Boring MDF Without Blowout

      Bit speed, bit material and bit geometry could all be factors if MDF blows out as the drill bit exits the material. November 25, 2005

Question
I am in the process of boring 1" MDF through using an 8 mm thru point Amana boring bit. I am having lots of blowout and I need a clean hole. Has anyone found a CNC boring bit that does not blow out the bottom side? The machine is a point to point CNC pods for vacuum. I don't want to use a backer board if at all possible.

Forum Responses
(CNC Forum)
From contributor M:
Most point to points have parameters for drilling speeds that are set for different types of bits. For instance, a through bit would be slow entry into the panel, fast through the heart of the panel and a slow exit. Read the manual and identify the correct terminology for the different types of tools and how to take advantage of them. Most people just tend to skip over that stuff and hit with one speed. Your other choice is just to feed slow through the depth of cut 1000mm per minute or slower if your machine will let you.



From the original questioner:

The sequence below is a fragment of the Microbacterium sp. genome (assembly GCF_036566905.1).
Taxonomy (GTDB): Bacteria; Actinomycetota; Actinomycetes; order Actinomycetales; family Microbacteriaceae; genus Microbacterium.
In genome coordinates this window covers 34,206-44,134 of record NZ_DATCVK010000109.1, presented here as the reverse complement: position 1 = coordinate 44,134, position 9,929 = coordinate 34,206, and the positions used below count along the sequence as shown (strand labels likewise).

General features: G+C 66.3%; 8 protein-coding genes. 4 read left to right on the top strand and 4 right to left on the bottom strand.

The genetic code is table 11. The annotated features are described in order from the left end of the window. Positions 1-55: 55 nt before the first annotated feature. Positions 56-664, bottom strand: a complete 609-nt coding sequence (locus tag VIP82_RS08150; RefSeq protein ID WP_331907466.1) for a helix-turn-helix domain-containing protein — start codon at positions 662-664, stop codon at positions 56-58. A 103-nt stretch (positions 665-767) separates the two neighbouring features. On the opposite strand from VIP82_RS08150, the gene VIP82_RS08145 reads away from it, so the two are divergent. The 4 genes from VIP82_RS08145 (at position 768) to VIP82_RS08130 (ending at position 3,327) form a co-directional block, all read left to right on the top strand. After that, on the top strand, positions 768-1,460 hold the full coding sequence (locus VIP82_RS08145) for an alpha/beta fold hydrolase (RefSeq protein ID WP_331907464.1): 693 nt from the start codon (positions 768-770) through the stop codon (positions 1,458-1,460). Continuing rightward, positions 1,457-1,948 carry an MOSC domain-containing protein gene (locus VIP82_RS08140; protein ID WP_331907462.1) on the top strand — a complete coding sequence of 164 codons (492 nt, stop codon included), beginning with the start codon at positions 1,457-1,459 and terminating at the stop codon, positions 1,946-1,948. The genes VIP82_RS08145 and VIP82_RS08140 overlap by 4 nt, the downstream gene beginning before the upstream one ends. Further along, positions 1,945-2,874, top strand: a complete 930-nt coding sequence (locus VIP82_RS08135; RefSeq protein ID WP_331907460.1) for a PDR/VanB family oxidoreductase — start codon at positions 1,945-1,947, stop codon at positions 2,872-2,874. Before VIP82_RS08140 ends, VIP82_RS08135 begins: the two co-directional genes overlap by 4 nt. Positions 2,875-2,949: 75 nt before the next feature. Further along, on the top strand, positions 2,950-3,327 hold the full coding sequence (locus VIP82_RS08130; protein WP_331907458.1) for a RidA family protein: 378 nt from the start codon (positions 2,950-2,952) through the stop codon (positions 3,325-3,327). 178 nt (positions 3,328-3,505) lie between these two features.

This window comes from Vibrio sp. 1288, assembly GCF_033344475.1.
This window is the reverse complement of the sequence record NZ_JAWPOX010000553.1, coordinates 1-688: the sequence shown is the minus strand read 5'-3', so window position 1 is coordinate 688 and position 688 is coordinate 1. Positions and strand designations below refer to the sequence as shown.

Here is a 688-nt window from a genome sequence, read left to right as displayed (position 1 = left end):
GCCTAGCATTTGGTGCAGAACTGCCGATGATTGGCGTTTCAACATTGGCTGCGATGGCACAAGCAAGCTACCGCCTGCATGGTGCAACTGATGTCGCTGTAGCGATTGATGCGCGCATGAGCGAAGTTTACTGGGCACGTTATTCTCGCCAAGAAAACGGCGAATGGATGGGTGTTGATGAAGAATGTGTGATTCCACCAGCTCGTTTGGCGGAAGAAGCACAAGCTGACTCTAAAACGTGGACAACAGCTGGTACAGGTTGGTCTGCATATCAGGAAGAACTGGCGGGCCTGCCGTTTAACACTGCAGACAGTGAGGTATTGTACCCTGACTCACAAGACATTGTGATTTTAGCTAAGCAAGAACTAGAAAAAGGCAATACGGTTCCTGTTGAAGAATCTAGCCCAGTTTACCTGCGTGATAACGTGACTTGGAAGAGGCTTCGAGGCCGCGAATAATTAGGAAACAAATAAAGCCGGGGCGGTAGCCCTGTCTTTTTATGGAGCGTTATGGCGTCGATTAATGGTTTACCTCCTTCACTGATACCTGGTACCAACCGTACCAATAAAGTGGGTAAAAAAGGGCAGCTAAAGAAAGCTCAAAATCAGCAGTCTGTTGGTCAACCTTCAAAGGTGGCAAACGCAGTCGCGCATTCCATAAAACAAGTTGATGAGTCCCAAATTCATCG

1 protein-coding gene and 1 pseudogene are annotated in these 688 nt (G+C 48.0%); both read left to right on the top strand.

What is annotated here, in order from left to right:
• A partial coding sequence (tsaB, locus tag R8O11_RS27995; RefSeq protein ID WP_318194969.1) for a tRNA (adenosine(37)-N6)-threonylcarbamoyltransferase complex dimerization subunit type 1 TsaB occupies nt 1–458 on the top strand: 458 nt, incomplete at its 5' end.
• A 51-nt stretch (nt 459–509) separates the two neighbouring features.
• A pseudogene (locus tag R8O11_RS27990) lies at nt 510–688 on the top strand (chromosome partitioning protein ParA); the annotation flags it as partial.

Thanks for your feedback. I have already thought of that and slowed it down.


From contributor I:
I think the first question should be… Are you using a thru point bit or a brad (dowel) point bit? I have gone through 1" MDF many times in the past and never had any blowout. Sometimes a little chipping around the edges if the lance was getting a little dull, but that was the worst of it.


From contributor J:
Are you using a carbide-tipped or solid carbide bit? A solid carbide bit may be required. We have found that solid carbide bits work better.

An alternative is to first bore the hole as usual, but leave 4-6mm of material. Then bore the same hole again as a through hole. That should greatly reduce the blowout, but it obviously increases the boring time.

We have had similar problems with 1" MDF. We have tried every possible combination of plunge and spindle speed, but to no avail. Our thru-hole plunge works similarly to the way contributor M described.



From contributor I:
We have always used carbide tipped drills. Another option would be to bore from both sides. This would guarantee no blowout, but it will increase your cycle time for each part.


From contributor J:
Perhaps more importantly, there is a big difference in geometry between the solid carbide bits and carbide-tipped bits. At least there was in those that we used.


From the original questioner:
We haven't tried the solid carbide. I need an 8 mm. Where can I get some? I knew you could get smaller bits in a solid carbide, but not larger bits such as 8 mm.


From contributor J:
Courmatt should have them. Did you ever try the solid carbide bits?


From the original questioner:
I have ordered them. I was very pleased with the folks at Courmatt - thanks for referring them to us.

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